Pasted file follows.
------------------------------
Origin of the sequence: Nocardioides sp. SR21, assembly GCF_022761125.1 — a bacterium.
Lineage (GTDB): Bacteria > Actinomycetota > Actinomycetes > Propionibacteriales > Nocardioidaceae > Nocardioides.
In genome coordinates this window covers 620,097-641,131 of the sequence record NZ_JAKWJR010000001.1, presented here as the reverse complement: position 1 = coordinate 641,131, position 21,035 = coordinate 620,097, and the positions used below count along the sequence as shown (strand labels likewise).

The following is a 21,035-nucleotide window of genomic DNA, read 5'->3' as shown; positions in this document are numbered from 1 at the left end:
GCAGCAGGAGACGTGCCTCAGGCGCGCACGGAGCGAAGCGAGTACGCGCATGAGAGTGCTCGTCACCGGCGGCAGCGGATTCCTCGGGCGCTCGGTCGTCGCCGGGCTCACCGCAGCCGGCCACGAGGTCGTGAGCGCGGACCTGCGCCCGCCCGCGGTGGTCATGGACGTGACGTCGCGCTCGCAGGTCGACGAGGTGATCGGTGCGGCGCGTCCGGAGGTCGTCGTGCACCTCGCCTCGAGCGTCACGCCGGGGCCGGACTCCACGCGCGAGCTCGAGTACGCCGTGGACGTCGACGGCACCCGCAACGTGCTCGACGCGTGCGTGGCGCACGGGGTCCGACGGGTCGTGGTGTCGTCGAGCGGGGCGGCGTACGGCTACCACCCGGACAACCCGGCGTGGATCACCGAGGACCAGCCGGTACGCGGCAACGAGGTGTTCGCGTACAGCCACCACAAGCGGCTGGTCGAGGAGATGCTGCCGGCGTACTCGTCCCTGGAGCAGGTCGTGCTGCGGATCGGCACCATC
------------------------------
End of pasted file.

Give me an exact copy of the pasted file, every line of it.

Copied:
Origin of the sequence: Nocardioides sp. SR21, assembly GCF_022761125.1 — a bacterium.
Lineage (GTDB): Bacteria > Actinomycetota > Actinomycetes > Propionibacteriales > Nocardioidaceae > Nocardioides.
In genome coordinates this window covers 620,097-641,131 of the sequence record NZ_JAKWJR010000001.1, presented here as the reverse complement: position 1 = coordinate 641,131, position 21,035 = coordinate 620,097, and the positions used below count along the sequence as shown (strand labels likewise).

The following is a 21,035-nucleotide window of genomic DNA, read 5'->3' as shown; positions in this document are numbered from 1 at the left end:
GCAGCAGGAGACGTGCCTCAGGCGCGCACGGAGCGAAGCGAGTACGCGCATGAGAGTGCTCGTCACCGGCGGCAGCGGATTCCTCGGGCGCTCGGTCGTCGCCGGGCTCACCGCAGCCGGCCACGAGGTCGTGAGCGCGGACCTGCGCCCGCCCGCGGTGGTCATGGACGTGACGTCGCGCTCGCAGGTCGACGAGGTGATCGGTGCGGCGCGTCCGGAGGTCGTCGTGCACCTCGCCTCGAGCGTCACGCCGGGGCCGGACTCCACGCGCGAGCTCGAGTACGCCGTGGACGTCGACGGCACCCGCAACGTGCTCGACGCGTGCGTGGCGCACGGGGTCCGACGGGTCGTGGTGTCGTCGAGCGGGGCGGCGTACGGCTACCACCCGGACAACCCGGCGTGGATCACCGAGGACCAGCCGGTACGCGGCAACGAGGTGTTCGCGTACAGCCACCACAAGCGGCTGGTCGAGGAGATGCTGCCGGCGTACTCGTCCCTGGAGCAGGTCGTGCTGCGGATCGGCACCATC